Vanitas: Fashion and Art

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© Courtesy of the Bass Museum of Art
Vanitas: Fashion and Art
Curated by: Harold Koda

2100 Collins Avenue
33139 Miami Beach
March 13th, 2014 - June 20th, 2014
Opening: March 13th, 2014 12:00 PM - 5:00 PM

miami beach
Wed-Thu,Sat-Sun 12-5; Fri 12-9
film, videos, still-life, photography


Vanitas: Fashion and Art examines the theme of vanitas as expressed by avant garde ready-to-wear and haute couture fashion and contemporary artworks. Traditionally used to refer to a type of still life painting popular in the Netherlands during the seventeenth century, the term ‘vanitas’ has become more generally associated with art that meditates on the ephemeral character of earthly pleasures and worldly accomplishments, and highlights the fragility of our desires in the face of the inevitability of death. With its accelerated cycle of obsolescence, explicit manifestation of status and material success, and potential for narcissistic self-regard, fashion is a particularly apt medium through which to explore this exhibition’s central theme.


Vanitas artworks usually incorporate particular types of imagery that allude to the transience of life, as well as often including more explicit representations of momento mori. In order to draw out these connections the exhibition’s curator, Harold Koda (the celebrated Curator-in-Charge of the Costume Institute of the Metropolitan Museum of Art, New York), has subdivided the exhibition into sections according to the allegorical imagery often found in vanitas works, such as ‘skulls’, ‘butterflies’ and ‘poppies’. Works featuring these themes include Jason Salavon’s Still Life (Vanitas) which presents a photo-realistic rendering of a candlestick and mammal skull, with the latter imperceptibly ‘evolving’ through a range of different animals; Mat Collishaw’s Insecticide photograph of crushed winged insects; a beautiful Poppy hat by Jasper Conran and Philip Treacy.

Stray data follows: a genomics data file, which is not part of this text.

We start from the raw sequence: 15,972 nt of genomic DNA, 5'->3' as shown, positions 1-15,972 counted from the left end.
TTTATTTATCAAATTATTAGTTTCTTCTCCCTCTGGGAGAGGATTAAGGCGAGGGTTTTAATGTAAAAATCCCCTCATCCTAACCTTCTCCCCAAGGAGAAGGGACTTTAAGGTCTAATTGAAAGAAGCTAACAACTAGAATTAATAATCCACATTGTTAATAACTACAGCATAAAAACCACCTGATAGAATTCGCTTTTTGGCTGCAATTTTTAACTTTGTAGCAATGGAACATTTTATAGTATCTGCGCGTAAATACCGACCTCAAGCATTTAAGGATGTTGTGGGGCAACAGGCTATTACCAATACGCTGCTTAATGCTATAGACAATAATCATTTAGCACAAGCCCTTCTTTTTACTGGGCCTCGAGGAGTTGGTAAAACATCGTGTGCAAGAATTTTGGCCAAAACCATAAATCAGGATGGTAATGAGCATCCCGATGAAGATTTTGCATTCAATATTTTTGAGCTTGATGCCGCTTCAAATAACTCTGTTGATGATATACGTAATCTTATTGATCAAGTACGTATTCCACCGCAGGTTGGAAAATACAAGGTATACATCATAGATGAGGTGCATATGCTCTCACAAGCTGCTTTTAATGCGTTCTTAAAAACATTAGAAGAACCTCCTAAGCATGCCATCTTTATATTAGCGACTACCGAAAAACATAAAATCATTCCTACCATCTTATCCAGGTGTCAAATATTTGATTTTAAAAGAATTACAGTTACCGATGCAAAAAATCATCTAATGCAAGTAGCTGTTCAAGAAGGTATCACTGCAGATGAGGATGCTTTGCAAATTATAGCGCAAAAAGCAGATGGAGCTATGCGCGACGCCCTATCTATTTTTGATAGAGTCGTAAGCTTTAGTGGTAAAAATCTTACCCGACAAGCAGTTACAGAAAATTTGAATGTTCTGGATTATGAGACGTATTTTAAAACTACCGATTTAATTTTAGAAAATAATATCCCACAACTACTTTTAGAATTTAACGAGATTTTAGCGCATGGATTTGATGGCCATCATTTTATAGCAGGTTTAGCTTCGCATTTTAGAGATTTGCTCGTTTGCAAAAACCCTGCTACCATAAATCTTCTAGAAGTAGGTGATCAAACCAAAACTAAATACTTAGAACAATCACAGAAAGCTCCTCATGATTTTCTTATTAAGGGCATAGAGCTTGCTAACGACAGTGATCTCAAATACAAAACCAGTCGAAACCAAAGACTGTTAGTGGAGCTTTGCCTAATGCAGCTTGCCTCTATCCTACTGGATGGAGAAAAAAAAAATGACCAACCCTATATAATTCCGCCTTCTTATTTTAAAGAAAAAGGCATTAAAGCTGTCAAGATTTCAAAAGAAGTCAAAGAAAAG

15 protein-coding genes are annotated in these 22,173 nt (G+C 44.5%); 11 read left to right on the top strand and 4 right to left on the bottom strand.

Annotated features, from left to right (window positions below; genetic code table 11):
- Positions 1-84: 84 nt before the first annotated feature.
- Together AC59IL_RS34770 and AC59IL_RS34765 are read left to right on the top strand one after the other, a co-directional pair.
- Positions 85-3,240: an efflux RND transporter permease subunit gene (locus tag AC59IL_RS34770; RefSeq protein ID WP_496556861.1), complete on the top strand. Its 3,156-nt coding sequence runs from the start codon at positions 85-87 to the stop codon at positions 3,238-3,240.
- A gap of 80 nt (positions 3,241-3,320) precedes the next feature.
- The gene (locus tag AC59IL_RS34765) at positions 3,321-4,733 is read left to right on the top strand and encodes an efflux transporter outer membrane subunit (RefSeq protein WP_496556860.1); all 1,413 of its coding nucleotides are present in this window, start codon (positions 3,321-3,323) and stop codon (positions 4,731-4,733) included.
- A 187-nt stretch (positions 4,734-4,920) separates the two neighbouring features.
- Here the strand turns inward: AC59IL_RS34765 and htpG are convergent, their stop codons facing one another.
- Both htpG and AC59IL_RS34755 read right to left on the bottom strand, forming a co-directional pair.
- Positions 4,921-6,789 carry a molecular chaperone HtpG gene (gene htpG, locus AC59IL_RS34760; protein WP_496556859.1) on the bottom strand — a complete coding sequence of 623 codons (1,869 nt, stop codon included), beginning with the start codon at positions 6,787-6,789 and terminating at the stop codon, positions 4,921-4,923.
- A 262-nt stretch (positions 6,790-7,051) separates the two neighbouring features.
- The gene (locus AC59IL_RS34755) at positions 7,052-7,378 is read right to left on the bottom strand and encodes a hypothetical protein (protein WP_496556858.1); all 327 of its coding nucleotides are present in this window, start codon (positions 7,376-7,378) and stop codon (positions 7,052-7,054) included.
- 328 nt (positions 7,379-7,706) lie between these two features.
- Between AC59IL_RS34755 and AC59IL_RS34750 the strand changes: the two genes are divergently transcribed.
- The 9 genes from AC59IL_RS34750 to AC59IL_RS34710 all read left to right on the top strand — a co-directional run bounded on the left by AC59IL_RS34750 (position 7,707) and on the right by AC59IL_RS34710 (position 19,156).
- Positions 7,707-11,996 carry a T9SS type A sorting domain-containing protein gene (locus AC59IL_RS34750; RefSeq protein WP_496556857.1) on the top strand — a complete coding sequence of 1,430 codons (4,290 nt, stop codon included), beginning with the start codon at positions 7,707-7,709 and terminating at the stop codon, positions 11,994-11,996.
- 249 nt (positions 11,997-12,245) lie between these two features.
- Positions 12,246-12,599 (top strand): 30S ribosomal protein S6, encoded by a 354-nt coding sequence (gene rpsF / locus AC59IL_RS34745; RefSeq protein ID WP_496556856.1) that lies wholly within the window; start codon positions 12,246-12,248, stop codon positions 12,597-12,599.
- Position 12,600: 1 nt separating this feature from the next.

Pieces by Isaac Mizrahi, Manolo Blahnik and a velvet mirrored evening jacket by Elsa Schiaparelli will also be on display, alongside dresses by Yohji Yamamoto and Iris van Herpen, among others. Conceived as a kind of exoskeleton and created through the use of computer programs and 3D printing, Van Herpen’s polyamide dress gives the appearance of a skeletal form and was presented as part of the designer’s debut collection. These pieces from the world of fashion will be juxtaposed with film and video works by Sam Taylor-Johnson and Greta Alfaro, photographs from Pinar Yolacan’s Perishables series, and Ori Gersht’s Blow Up, a large scale photograph of an elaborate floral arrangement based on a nineteenth-century still-life by the French painter Henri Fantin-Latour, captured at the moment that it explodes.